Before television played an important role in our lives, Saturday afternoons were rather special for us young children in our small town. We were offered free admission to the movie theatre in exchange for used products which were in short supply following World War 11. We collected tin foil from cigarette packages, and worn out women’s nylon stockings for recycling! Saturday afternoons at the show meant cartoons!
A generation of little children were introduced to the Pileated Woodpecker by the cartoon character Woody Woodpecker, created by Hollywood artist/producer Walter Lantz in the early 1940’s. Lantz created the character following an incident on his honeymoon–an acorn woodpecker kept dropping acorns on the roof of their cabin. He was ready to shoot the woodpecker, but his new bride convinced him otherwise and persuaded him to create a cartoon character instead. At the hands of Lantz’s animation artist, The Acorn Woodpecker, morphed into Woody, a Pileated Woodpecker!
The studio took considerable artistic licence in the characterization of their anthropomorphic woodpecker. When I saw my first Pileated Woodpecker years later, it was nowhere near as zany as Woody!
Pileated Woodpeckers, named for the large crest on the top of the head, are the largest of our woodpeckers. They are almost prehistoric much like pterodactyls in appearance, with their deep undulating flight pattern and their weird calls. However they are strikingly beautiful with dark blue/black, white and crimson feathers.
Pileated Woodpeckers are monogamous and carve out about 100 acres of old growth deciduous forest for their territory. Their main food consists of carpenter ants and various grubs which live in decaying and dead trees. They will listen to hear ants moving inside the tree and then excavate large, deep cavities using their head like a hammer and with their chisel- shaped bill chip out large chunks of wood with each hammer-like strike. I have seen foot long cavities which penetrate the diameter of the tree. Some trees become so weakened by the size of the cavities, they fall over.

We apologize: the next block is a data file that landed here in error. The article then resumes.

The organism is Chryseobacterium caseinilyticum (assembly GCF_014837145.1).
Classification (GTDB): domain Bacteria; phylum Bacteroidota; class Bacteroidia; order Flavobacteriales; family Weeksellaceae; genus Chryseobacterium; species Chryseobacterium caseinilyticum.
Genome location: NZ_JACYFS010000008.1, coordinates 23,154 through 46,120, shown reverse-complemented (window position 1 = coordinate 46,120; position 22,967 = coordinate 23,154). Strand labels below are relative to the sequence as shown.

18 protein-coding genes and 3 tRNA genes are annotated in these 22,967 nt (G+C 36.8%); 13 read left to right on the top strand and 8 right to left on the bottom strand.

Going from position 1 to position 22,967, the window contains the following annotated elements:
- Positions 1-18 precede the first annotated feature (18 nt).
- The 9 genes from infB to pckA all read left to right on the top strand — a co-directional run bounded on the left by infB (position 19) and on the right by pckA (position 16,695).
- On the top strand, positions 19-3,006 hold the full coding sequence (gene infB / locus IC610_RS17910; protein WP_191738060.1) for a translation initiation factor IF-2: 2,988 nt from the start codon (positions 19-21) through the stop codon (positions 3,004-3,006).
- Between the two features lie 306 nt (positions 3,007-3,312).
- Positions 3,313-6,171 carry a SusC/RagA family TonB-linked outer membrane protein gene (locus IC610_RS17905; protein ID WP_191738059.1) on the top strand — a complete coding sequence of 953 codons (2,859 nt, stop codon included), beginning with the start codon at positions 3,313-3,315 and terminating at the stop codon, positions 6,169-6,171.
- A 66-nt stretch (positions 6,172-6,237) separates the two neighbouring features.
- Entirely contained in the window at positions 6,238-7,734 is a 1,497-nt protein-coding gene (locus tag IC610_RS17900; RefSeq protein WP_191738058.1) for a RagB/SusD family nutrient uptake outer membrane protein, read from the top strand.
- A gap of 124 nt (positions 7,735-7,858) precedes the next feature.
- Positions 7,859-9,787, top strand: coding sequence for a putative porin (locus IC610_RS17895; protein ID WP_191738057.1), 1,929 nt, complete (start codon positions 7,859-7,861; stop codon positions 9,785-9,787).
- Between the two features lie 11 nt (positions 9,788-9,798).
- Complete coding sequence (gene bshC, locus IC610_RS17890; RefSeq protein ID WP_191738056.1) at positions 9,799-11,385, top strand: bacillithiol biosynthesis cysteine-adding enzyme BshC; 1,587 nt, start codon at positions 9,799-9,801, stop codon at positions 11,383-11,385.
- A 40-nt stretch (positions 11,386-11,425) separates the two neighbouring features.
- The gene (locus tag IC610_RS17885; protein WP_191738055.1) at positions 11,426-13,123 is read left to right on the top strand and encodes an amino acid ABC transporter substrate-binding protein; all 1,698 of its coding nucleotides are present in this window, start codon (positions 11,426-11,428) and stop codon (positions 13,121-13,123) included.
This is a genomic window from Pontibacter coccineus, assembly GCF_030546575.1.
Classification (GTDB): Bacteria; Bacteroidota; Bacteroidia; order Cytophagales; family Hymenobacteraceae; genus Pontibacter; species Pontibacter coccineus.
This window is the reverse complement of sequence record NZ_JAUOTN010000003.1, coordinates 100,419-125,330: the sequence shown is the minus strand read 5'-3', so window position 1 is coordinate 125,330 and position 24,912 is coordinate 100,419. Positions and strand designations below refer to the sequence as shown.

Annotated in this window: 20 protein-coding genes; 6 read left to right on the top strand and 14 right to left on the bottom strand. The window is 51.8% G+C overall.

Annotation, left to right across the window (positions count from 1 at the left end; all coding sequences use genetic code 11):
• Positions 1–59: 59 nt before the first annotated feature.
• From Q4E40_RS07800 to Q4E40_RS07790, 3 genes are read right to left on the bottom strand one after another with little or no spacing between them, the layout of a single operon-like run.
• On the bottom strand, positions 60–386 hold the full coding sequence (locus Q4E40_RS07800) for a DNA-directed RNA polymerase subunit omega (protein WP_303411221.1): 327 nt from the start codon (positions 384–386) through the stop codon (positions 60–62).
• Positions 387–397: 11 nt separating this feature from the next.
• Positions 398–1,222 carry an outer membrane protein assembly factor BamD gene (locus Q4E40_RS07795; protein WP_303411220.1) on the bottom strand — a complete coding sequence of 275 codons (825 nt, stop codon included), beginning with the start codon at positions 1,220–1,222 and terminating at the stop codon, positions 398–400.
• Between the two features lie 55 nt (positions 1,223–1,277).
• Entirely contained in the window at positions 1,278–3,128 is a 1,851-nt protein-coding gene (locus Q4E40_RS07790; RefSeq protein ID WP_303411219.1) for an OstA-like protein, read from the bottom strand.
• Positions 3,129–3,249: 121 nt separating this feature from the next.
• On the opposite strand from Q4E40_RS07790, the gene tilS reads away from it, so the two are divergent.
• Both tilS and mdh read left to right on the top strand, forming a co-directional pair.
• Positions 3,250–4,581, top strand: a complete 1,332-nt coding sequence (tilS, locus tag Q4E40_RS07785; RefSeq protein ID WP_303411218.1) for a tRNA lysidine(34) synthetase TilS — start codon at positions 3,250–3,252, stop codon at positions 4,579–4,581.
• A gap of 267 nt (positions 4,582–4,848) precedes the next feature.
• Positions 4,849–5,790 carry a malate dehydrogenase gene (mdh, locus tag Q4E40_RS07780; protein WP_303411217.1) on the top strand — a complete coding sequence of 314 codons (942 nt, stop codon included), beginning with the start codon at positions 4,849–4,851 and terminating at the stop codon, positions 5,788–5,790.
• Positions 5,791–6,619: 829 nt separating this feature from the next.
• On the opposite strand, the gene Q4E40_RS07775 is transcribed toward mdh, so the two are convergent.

They use their long, barbed tongues to lap up the ants and grubs. In winter they will sometimes take suet from feeders.
Pileated woodpeckers usually mate for life. They lay 3-5 eggs in tree cavities in the early spring. Incubation, shared by both male and female takes about 15 days. Young will not fledge until they are about a month old.
Take advantage of these beautiful fall days and the walking trails on Conservancy protected properties to search out these large cavities and the birds themselves. Listen for them as they hammer and excavate cavities. While in the process of chipping out the wood, they are so intent on their mission, they can be easily approached!
By the way, Woody Woodpecker’s image can be found on the Hollywood Walk of Fame, along with two of his fellow characterized avian species, Donald Duck and Big Bird! Real Pileated Woodpeckers may not share their notoriety, but they have many fans in the Birding World!
Written be David A. Homer.